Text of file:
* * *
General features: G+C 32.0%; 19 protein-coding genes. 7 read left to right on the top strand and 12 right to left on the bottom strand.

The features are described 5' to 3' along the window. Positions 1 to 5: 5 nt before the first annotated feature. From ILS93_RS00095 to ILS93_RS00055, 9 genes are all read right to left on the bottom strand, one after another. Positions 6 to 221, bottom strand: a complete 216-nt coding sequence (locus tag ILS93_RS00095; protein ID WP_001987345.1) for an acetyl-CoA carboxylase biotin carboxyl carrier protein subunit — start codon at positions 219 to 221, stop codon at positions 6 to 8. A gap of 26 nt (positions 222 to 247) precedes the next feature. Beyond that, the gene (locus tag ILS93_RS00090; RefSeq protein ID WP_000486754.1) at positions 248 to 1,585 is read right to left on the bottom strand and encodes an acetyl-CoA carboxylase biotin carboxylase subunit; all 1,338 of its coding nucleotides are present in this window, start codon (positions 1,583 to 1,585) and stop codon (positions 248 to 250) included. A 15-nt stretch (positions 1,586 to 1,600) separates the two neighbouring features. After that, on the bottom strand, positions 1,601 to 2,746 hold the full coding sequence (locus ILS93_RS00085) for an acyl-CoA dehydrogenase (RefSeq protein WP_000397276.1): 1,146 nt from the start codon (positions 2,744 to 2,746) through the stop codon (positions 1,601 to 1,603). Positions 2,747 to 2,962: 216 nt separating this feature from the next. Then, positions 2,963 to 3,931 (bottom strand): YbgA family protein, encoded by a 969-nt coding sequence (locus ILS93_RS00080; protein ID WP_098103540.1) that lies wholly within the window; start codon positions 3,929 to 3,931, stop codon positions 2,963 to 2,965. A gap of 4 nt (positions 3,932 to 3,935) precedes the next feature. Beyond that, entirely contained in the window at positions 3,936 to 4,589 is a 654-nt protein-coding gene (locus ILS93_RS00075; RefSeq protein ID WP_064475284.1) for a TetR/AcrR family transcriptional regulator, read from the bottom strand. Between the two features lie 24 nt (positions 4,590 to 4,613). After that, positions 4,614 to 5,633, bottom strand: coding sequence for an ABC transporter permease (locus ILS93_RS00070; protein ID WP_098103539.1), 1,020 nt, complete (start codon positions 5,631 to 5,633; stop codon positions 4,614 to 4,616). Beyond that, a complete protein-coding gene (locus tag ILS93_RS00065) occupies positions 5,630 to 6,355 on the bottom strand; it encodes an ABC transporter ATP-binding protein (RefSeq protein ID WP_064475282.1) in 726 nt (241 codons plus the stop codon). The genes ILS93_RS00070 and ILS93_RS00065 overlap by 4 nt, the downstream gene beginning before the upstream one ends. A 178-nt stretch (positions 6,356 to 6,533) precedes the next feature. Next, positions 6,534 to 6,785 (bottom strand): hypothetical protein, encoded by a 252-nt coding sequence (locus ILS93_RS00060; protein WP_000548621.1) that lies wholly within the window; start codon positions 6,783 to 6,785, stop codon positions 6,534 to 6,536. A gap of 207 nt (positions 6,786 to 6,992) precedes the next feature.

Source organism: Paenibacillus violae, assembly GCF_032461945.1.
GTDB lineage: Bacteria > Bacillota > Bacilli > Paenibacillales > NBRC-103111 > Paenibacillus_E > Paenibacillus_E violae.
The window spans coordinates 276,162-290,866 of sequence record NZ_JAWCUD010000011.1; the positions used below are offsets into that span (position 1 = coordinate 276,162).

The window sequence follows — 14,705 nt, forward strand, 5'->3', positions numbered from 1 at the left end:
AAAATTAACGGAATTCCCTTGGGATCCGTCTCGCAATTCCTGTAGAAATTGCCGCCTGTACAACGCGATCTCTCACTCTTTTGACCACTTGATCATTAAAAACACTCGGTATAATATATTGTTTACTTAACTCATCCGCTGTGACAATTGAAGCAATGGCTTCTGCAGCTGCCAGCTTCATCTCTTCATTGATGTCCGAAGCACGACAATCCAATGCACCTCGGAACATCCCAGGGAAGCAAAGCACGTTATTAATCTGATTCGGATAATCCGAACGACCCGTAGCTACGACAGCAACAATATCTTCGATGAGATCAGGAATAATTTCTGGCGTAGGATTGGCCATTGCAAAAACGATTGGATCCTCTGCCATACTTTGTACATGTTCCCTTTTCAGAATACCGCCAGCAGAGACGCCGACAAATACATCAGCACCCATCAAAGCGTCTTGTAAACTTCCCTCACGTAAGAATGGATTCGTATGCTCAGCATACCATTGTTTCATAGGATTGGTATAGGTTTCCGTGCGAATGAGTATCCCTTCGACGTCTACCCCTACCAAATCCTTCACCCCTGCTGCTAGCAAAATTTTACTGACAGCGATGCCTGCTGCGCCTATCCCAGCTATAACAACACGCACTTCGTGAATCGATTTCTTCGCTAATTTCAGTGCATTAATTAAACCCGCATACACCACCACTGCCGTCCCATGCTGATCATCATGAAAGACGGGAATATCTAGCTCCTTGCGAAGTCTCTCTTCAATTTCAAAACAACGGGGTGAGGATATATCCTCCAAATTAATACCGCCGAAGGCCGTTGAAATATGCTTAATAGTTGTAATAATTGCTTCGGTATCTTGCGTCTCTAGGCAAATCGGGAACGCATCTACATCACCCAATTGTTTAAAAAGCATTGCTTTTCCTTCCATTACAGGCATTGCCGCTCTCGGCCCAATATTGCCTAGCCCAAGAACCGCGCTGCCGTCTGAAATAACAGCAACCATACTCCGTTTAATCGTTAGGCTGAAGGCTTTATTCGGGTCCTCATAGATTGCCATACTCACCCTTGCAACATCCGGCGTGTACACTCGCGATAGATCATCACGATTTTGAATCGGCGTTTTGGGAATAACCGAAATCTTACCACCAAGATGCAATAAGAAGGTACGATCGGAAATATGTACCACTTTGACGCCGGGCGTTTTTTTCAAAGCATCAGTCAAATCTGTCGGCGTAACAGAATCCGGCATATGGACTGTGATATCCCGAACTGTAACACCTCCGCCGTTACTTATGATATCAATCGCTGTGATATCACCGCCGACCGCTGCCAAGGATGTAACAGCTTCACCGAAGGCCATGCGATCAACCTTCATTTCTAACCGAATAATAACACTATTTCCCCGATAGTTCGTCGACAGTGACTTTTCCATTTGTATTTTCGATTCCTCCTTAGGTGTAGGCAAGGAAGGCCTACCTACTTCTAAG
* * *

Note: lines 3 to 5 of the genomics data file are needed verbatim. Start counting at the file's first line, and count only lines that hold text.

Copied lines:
Source organism: Paenibacillus violae, assembly GCF_032461945.1.
GTDB lineage: Bacteria > Bacillota > Bacilli > Paenibacillales > NBRC-103111 > Paenibacillus_E > Paenibacillus_E violae.
The window spans coordinates 276,162-290,866 of sequence record NZ_JAWCUD010000011.1; the positions used below are offsets into that span (position 1 = coordinate 276,162).